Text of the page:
My Mixergy IoT device – The start!

I’m loving my Mixergy tank, but one of the main issues is that the temp display is connected to the tank by a short wire. My tank sits out in the garage, so without consulting the app, it’s hard to know how much hot water you have.

The Mixergy control unit, showing charge, connection state and heating info.

Using my Home Assistant Mixergy integration and Siri Shortcuts, I’ve created something that my wife and I use. We can ask Siri to “check the hot water”. and it will reply with the current charge and water temperature. This is really useful as it works on our Homepods.

As fun as it is having to ask the computer for the tank measurements, I wanted to actually put a gadget into the bathroom, which would simply display the current charge etc.


When choosing the platform, there were a few considerations. Firstly, I didn’t want to spend any more money. I have small screens and MUC devices strewn around the office, so I wanted to make use of the stuff I already had. Secondly, it needed to use little or no power since it was going into the bathroom.

Years back, I purchased a WaveShare e-Paper display, but never found a use for it, until now. E-paper is great as it consumes no power when it’s idle. This felt look a logical choice!

For the MCU, I picked D1-Mini, which has an ESP8266 controller on it. These are great little boards for experimenting with.

Normally, I would be firing up a ZephyrRTOS project and writing some C, but this time I wanted to spend less time messing around and more time actually getting something finished. I’d heard about ESPHome and took a look. ESPHome is really cool platform that works with various MCUs and allows you to just cherry pick various components to build what you want. Put it all into a YAML file and install it. You can even update it over the air. It’s pretty cool.

It also supports ePaper! You’ll find the support detailed here, in addition to the wiring information.

To create a node for my Mixergy, I put together this little YAML file:

  name: bathroom
  platform: ESP8266
  board: d1_mini

  ssid: "<wifi_ssid>"
  password: "<wifi_password>"

  # Enable fallback hotspot (captive portal) in case wifi connection fails
    ssid: "Bathroom Fallback Hotspot"
    password: "<update_password>"


# Enable logging

# Enable Home Assistant API
  password: "PWD"

  password: "PWD"

# Sensor
  - platform: homeassistant
    id: current_charge
    entity_id: sensor.current_charge
    internal: true
  - platform: homeassistant
    id: coldest_water_temperature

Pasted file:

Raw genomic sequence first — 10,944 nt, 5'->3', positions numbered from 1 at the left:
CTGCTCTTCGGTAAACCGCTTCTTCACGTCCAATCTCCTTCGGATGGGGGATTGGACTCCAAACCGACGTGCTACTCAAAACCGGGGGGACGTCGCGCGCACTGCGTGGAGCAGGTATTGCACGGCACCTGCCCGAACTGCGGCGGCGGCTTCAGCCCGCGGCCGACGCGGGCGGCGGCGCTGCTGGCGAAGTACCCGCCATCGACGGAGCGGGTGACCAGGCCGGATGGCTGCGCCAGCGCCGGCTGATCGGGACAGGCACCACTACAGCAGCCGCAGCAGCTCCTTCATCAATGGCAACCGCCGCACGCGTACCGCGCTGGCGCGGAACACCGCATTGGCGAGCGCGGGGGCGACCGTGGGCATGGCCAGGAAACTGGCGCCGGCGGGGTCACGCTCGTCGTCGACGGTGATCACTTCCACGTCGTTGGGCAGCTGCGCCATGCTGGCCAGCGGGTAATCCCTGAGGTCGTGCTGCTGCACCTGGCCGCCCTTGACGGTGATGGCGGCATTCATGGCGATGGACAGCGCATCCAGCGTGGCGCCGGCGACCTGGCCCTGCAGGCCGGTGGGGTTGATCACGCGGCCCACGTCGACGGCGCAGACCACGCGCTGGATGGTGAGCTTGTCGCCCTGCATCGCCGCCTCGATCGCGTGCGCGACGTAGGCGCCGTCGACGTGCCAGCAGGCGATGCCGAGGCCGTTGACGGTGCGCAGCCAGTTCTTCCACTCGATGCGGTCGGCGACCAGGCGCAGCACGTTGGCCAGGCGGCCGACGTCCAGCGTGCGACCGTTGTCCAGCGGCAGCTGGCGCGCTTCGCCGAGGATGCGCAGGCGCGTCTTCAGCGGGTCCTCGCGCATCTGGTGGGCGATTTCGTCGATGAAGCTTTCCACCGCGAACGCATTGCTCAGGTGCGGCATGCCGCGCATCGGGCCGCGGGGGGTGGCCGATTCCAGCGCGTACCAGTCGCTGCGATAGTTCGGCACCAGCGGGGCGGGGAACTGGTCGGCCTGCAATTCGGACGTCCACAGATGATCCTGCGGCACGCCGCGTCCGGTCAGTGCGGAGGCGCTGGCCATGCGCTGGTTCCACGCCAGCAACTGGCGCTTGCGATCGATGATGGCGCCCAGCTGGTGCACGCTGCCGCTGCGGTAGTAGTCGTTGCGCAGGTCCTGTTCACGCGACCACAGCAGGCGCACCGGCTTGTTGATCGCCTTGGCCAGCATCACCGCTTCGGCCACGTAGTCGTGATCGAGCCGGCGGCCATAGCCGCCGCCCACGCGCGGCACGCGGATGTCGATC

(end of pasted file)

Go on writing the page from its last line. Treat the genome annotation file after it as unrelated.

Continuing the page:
entity_id: sensor.coldest_water_temperature
    internal: true
  - platform: homeassistant
    id: hot_water_temperature
    entity_id: sensor.hot_water_temperature
    internal: true

# Display
  - file: 'fonts/arial_narrow_7.ttf'
    id: font1
    size: 32
  - file: 'fonts/arial_narrow_7.ttf'
    id: font2
    size: 78
  - file: 'fonts/arial_narrow_7.ttf'
    id: font3
    size: 24
  clk_pin: D5
  mosi_pin: D7

  - platform: waveshare_epaper
    cs_pin: D1
    dc_pin: D3
    busy_pin: D2
    reset_pin: D4
    model: 1.54in
    full_update_every: 30
    rotation: 90
    lambda: |-
      it.printf(100, 10, id(font1), TextAlign::CENTER_HORIZONTAL, "Mixergy");
      it.filled_rectangle(10, 50, 5, 130);
      it.filled_rectangle(50, 50, 5, 130);
      it.filled_rectangle(16, 180 - (130 * (id(current_charge).state / 100)), 33, 129 * (id(current_charge).state / 100));
      it.filled_rectangle(10, 180, 45, 5);
      it.printf(60, 51, id(font3), TextAlign::TOP_LEFT, "%.1fC", id(hot_water_temperature).state);
      it.printf(130, 88, id(font2), TextAlign::CENTER_HORIZONTAL, "%.0f%%", id(current_charge).state);
      it.printf(60, 162, id(font3), TextAlign::TOP_LEFT, "%.1fC", id(coldest_water_temperature).state);

This connects to the Home Assistant API and queries three of the sensors that belong to my Mixergy integration. It then renders this on the ePaper screen, showing a simple representation of the Mixergy tank, the hot and cold water temperatures and the percentage charge. It’s everything you need to know about the tank, at a glance.

Next Steps

Next step is to connect this sucker to a battery and experiment with the ESP8266 deep sleep. I think a five minute interval for refresh is probably enough (dropping to hourly at night), but connecting to WiFi and redrawing the screen consume a lot of power, so I’ll have to play around with it. Maybe I can use a small solar panel too as the unit will probably sit on a sunny windowsill.

I’d also like to make a little case for it, but I’ll need to do some research and see if there isn’t something I can just buy. This Waveshare unit is pretty common, so somebody must have made a case!

Then I’d like to add some sort of boost button, so we can charge the tank too. That’s further down the line as it will require changes to my Home Assistant integration…

Other Ideas

Given that a cloud API exists for Mixergy already, it would probably be possible to build a standalone unit that wouldn’t require Home Assistant at all. I’ve thought about this for my iOS shortcut – if I changed it to query the API directly, the Shortcut would be usable by anyone!